Learn how and why to balance your music across the frequency spectrum by analyzing what we at sonible usually call ‘Spectral Balance’.
In mixing and mastering music, the goals are often hard to define. Once we can take control over things like stereo width, loudness and EQ, how do we actually decide how far to go? One way we can say that a piece of music has been ‘produced well’ is in its tonal balance: the distribution of power across the entire range of the frequency spectrum.
Tonal balance (also known as spectral balance) is something we can evaluate to a very large degree with our ears, but if we want to understand why and how it works, we can take a closer look with our eyes. For this reason we use visual analysis tools like true:balance to get precise insights into how a track’s frequency spectrum is put together.
true:balance showing the profil “Electronic” against an input source
Understanding tonal balance
All sounds will occupy their own portion of the frequency spectrum, with a fundamental frequency providing the sound with its strongest audible pitch reference, and harmonics and overtones distinguishing its character elsewhere.
Because a track is made up of a mix of sounds layered on top of one another, all of the frequencies end up combining to create a particular sonic profile. Tonal balance, then, is simply the distribution of energy across the frequency spectrum that contributes to this profile. That distribution of energy defines the resulting character, or “tone” of a track.
Tonal balance is also referred to as “spectral balance”, a term which we prefer to use at sonible. Whichever term you use though, the most important thing is to get good tonal balance control in your mix and give it the best chance of performing at its best in any listening environment.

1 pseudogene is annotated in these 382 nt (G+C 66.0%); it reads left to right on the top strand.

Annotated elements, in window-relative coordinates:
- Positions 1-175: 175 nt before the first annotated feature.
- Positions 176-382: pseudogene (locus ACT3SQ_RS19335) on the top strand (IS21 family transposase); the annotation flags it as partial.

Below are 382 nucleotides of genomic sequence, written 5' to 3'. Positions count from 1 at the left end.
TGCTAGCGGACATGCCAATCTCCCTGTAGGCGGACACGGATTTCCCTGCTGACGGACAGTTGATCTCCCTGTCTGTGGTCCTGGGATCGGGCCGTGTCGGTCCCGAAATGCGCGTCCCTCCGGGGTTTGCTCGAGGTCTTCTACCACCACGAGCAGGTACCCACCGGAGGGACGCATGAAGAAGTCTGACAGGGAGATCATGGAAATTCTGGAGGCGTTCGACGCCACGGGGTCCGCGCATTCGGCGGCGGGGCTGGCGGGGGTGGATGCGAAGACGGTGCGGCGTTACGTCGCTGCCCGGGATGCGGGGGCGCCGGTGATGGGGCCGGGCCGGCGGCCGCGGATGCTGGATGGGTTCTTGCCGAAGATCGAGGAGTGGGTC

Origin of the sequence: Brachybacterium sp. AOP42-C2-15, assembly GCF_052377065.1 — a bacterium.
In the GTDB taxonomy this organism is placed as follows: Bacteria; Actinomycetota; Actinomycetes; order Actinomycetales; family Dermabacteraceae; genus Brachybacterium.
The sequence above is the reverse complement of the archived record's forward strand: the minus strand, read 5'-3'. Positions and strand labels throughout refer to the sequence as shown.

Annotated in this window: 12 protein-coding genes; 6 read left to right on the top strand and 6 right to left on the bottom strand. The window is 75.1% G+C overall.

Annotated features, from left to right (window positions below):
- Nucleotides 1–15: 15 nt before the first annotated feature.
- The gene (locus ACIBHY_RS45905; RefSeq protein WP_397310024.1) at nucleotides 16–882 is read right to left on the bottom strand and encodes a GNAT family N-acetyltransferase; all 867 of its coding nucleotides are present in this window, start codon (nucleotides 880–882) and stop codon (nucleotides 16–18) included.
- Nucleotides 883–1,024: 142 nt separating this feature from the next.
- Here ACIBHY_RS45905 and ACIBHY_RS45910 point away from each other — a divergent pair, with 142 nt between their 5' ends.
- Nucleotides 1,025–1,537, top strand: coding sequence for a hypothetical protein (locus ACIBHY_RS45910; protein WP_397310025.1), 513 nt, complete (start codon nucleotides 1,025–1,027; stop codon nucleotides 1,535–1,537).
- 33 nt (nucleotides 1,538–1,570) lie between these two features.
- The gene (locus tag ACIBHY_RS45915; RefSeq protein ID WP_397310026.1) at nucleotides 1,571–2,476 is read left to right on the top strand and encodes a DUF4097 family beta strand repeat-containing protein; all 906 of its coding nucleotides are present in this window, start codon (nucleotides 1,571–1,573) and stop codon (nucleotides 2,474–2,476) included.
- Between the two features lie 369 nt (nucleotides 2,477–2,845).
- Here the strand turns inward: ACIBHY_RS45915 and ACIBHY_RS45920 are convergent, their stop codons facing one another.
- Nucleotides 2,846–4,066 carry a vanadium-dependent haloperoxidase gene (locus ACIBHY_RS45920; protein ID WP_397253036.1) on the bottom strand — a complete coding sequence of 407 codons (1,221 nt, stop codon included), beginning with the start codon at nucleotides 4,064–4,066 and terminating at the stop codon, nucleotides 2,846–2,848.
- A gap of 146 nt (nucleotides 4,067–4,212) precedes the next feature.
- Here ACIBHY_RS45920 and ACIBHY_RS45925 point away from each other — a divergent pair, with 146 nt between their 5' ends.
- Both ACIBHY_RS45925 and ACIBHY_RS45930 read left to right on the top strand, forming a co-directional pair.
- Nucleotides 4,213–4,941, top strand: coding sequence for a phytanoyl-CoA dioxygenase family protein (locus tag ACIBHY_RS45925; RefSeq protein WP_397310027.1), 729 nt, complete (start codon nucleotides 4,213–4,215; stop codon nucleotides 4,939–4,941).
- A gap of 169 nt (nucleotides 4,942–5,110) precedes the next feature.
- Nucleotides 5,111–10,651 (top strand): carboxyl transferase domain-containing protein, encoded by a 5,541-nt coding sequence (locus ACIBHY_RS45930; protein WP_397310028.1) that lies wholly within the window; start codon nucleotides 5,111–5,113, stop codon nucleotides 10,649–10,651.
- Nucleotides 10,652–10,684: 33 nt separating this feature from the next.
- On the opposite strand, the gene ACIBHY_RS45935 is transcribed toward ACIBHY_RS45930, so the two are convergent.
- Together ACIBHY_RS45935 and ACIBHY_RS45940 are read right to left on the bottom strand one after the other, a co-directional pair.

An example of tonal balance
According to our own analysis of R&B, a ‘balanced’ or ‘typical’ profile starts strong in the bass, has a dip at roughly 400Hz then gradually rises towards the high end. We see a spike about 10kHz, and then a rapid die-off of very high frequencies.
tonal balance of the genre profil ‘R&B’
Meanwhile, a typical classical music profile has level and sustained bass towards 400Hz, a gradual descent towards 3kHz, retaining clarity, and then dying off from that point on.
tonal balance of the genre profil ‘Classical’
What is “good” tonal balance?
When something is in balance, its component elements are properly or effectively arranged. Key to finding balance is accommodating proportion, and understanding how individual components relate to one another and the whole. Tonal balance in a mix requires energetic co-operation between competing frequencies and frequency ranges.
One simple analogy for this is that of white noise to pink noise. While white noise keeps each frequency at equal energy, and sounds harsh and ‘tinny’ to our hearing system, pink noise keeps each octave band at equal energy, sounding more balanced, although not necessarily nice. In a pink noise signal, level goes down as frequency goes up.
tonal balance of white noise
tonal balance of pink noise
It’s exactly this sort of profile we get in a piece of music that we say has a ‘good tonal balance’ – bass frequencies are the loudest, and the frequency spectrum calmly rolls off towards the high end.
When these proportions are skewed in some way, for example if the highs are too loud and the lows are lacking, then the listener will be forced to pick up the slack. In this case the anaemic low end would cause the track to feel weak, and the overpowered high end would cause ear fatigue.
As music producers we can’t be expected to have a perfectly calibrated apprehension of the tonal balance of a track, which is why metering tools like true:balance exist. The plugin’s Balance Check feature analyzes the current spectral (tonal) distribution of your signal then gives you text-based suggestions based on target reference curves to improve your mix.
true:balance with suggested mix moves
Making tonal balance adjustments
It’s all well and good knowing that your track is tonally imbalanced, but what next? Well, the job now is to roll up your sleeves and redress the problems by making adjustments to the mix where necessary. This means making changes to the tonal and dynamic performance of instrument tracks so that they produce the desired overall sound.